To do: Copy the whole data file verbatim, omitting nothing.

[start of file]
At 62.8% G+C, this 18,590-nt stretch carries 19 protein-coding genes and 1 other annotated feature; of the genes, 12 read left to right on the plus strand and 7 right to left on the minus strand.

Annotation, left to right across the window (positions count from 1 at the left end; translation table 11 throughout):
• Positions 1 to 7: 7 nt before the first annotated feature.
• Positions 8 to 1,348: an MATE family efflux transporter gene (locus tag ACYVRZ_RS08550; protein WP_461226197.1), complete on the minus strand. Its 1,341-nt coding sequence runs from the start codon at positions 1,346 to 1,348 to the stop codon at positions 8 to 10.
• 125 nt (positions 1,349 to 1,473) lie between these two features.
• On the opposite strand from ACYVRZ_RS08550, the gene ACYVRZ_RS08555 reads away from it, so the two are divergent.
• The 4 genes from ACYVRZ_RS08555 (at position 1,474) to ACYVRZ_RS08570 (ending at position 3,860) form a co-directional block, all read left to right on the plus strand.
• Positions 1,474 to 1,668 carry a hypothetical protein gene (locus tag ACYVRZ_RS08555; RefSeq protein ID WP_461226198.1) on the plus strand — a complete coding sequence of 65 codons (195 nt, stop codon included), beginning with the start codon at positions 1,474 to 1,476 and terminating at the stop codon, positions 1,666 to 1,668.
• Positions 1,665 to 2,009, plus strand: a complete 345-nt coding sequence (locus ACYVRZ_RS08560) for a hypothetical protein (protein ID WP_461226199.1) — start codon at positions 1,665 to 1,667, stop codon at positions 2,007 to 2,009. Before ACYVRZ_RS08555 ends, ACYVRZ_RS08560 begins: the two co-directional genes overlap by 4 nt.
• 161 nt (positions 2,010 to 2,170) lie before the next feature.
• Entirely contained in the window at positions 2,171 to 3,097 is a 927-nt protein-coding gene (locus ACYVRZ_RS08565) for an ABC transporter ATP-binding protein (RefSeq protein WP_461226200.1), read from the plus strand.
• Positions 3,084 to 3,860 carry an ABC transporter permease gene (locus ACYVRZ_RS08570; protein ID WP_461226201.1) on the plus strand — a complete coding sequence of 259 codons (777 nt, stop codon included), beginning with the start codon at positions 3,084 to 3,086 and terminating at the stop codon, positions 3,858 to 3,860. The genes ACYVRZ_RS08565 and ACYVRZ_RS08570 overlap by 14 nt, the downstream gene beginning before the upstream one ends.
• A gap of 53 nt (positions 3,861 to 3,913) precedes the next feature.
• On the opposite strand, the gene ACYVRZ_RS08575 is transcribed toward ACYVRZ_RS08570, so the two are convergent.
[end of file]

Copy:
At 62.8% G+C, this 18,590-nt stretch carries 19 protein-coding genes and 1 other annotated feature; of the genes, 12 read left to right on the plus strand and 7 right to left on the minus strand.

Annotation, left to right across the window (positions count from 1 at the left end; translation table 11 throughout):
• Positions 1 to 7: 7 nt before the first annotated feature.
• Positions 8 to 1,348: an MATE family efflux transporter gene (locus tag ACYVRZ_RS08550; protein WP_461226197.1), complete on the minus strand. Its 1,341-nt coding sequence runs from the start codon at positions 1,346 to 1,348 to the stop codon at positions 8 to 10.
• 125 nt (positions 1,349 to 1,473) lie between these two features.
• On the opposite strand from ACYVRZ_RS08550, the gene ACYVRZ_RS08555 reads away from it, so the two are divergent.
• The 4 genes from ACYVRZ_RS08555 (at position 1,474) to ACYVRZ_RS08570 (ending at position 3,860) form a co-directional block, all read left to right on the plus strand.
• Positions 1,474 to 1,668 carry a hypothetical protein gene (locus tag ACYVRZ_RS08555; RefSeq protein ID WP_461226198.1) on the plus strand — a complete coding sequence of 65 codons (195 nt, stop codon included), beginning with the start codon at positions 1,474 to 1,476 and terminating at the stop codon, positions 1,666 to 1,668.
• Positions 1,665 to 2,009, plus strand: a complete 345-nt coding sequence (locus ACYVRZ_RS08560) for a hypothetical protein (protein ID WP_461226199.1) — start codon at positions 1,665 to 1,667, stop codon at positions 2,007 to 2,009. Before ACYVRZ_RS08555 ends, ACYVRZ_RS08560 begins: the two co-directional genes overlap by 4 nt.
• 161 nt (positions 2,010 to 2,170) lie before the next feature.
• Entirely contained in the window at positions 2,171 to 3,097 is a 927-nt protein-coding gene (locus ACYVRZ_RS08565) for an ABC transporter ATP-binding protein (RefSeq protein WP_461226200.1), read from the plus strand.
• Positions 3,084 to 3,860 carry an ABC transporter permease gene (locus ACYVRZ_RS08570; protein ID WP_461226201.1) on the plus strand — a complete coding sequence of 259 codons (777 nt, stop codon included), beginning with the start codon at positions 3,084 to 3,086 and terminating at the stop codon, positions 3,858 to 3,860. The genes ACYVRZ_RS08565 and ACYVRZ_RS08570 overlap by 14 nt, the downstream gene beginning before the upstream one ends.
• A gap of 53 nt (positions 3,861 to 3,913) precedes the next feature.
• On the opposite strand, the gene ACYVRZ_RS08575 is transcribed toward ACYVRZ_RS08570, so the two are convergent.